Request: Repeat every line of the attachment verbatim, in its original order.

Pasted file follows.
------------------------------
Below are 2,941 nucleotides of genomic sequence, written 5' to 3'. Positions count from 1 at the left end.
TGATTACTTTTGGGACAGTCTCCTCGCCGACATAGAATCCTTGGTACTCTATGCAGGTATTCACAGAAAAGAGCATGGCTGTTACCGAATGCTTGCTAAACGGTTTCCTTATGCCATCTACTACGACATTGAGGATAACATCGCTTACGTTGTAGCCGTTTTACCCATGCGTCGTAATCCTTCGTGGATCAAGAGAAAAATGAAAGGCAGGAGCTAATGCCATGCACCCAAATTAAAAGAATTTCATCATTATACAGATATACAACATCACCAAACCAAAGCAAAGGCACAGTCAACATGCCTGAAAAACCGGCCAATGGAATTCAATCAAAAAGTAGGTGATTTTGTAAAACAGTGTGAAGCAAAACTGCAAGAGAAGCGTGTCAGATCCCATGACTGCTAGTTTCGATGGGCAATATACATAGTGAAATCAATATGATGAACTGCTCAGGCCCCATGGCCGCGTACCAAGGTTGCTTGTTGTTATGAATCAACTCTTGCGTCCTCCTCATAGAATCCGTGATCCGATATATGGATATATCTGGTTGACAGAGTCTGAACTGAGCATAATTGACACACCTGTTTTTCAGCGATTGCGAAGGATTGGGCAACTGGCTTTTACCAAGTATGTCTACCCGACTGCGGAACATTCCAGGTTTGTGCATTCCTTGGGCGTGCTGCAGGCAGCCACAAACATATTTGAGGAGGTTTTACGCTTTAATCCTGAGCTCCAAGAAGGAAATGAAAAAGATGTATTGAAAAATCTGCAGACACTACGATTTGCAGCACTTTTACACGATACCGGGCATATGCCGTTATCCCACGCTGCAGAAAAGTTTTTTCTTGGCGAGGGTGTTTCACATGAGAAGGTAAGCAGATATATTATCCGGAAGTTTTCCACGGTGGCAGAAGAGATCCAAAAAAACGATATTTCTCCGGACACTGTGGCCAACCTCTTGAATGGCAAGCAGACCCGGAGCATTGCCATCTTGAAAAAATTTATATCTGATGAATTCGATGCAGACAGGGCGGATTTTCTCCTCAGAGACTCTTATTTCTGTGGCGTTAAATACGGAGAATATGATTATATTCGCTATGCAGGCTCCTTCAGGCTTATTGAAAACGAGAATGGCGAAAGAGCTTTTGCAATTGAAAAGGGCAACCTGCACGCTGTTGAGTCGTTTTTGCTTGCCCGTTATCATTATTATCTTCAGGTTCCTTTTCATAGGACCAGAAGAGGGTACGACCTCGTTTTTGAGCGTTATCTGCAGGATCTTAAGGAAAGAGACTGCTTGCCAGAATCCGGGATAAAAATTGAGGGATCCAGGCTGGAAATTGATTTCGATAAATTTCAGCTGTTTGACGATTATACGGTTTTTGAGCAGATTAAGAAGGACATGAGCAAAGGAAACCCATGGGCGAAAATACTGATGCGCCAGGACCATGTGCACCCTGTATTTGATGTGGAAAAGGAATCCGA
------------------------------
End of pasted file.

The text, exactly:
Below are 2,941 nucleotides of genomic sequence, written 5' to 3'. Positions count from 1 at the left end.
TGATTACTTTTGGGACAGTCTCCTCGCCGACATAGAATCCTTGGTACTCTATGCAGGTATTCACAGAAAAGAGCATGGCTGTTACCGAATGCTTGCTAAACGGTTTCCTTATGCCATCTACTACGACATTGAGGATAACATCGCTTACGTTGTAGCCGTTTTACCCATGCGTCGTAATCCTTCGTGGATCAAGAGAAAAATGAAAGGCAGGAGCTAATGCCATGCACCCAAATTAAAAGAATTTCATCATTATACAGATATACAACATCACCAAACCAAAGCAAAGGCACAGTCAACATGCCTGAAAAACCGGCCAATGGAATTCAATCAAAAAGTAGGTGATTTTGTAAAACAGTGTGAAGCAAAACTGCAAGAGAAGCGTGTCAGATCCCATGACTGCTAGTTTCGATGGGCAATATACATAGTGAAATCAATATGATGAACTGCTCAGGCCCCATGGCCGCGTACCAAGGTTGCTTGTTGTTATGAATCAACTCTTGCGTCCTCCTCATAGAATCCGTGATCCGATATATGGATATATCTGGTTGACAGAGTCTGAACTGAGCATAATTGACACACCTGTTTTTCAGCGATTGCGAAGGATTGGGCAACTGGCTTTTACCAAGTATGTCTACCCGACTGCGGAACATTCCAGGTTTGTGCATTCCTTGGGCGTGCTGCAGGCAGCCACAAACATATTTGAGGAGGTTTTACGCTTTAATCCTGAGCTCCAAGAAGGAAATGAAAAAGATGTATTGAAAAATCTGCAGACACTACGATTTGCAGCACTTTTACACGATACCGGGCATATGCCGTTATCCCACGCTGCAGAAAAGTTTTTTCTTGGCGAGGGTGTTTCACATGAGAAGGTAAGCAGATATATTATCCGGAAGTTTTCCACGGTGGCAGAAGAGATCCAAAAAAACGATATTTCTCCGGACACTGTGGCCAACCTCTTGAATGGCAAGCAGACCCGGAGCATTGCCATCTTGAAAAAATTTATATCTGATGAATTCGATGCAGACAGGGCGGATTTTCTCCTCAGAGACTCTTATTTCTGTGGCGTTAAATACGGAGAATATGATTATATTCGCTATGCAGGCTCCTTCAGGCTTATTGAAAACGAGAATGGCGAAAGAGCTTTTGCAATTGAAAAGGGCAACCTGCACGCTGTTGAGTCGTTTTTGCTTGCCCGTTATCATTATTATCTTCAGGTTCCTTTTCATAGGACCAGAAGAGGGTACGACCTCGTTTTTGAGCGTTATCTGCAGGATCTTAAGGAAAGAGACTGCTTGCCAGAATCCGGGATAAAAATTGAGGGATCCAGGCTGGAAATTGATTTCGATAAATTTCAGCTGTTTGACGATTATACGGTTTTTGAGCAGATTAAGAAGGACATGAGCAAAGGAAACCCATGGGCGAAAATACTGATGCGCCAGGACCATGTGCACCCTGTATTTGATGTGGAAAAGGAATCCGA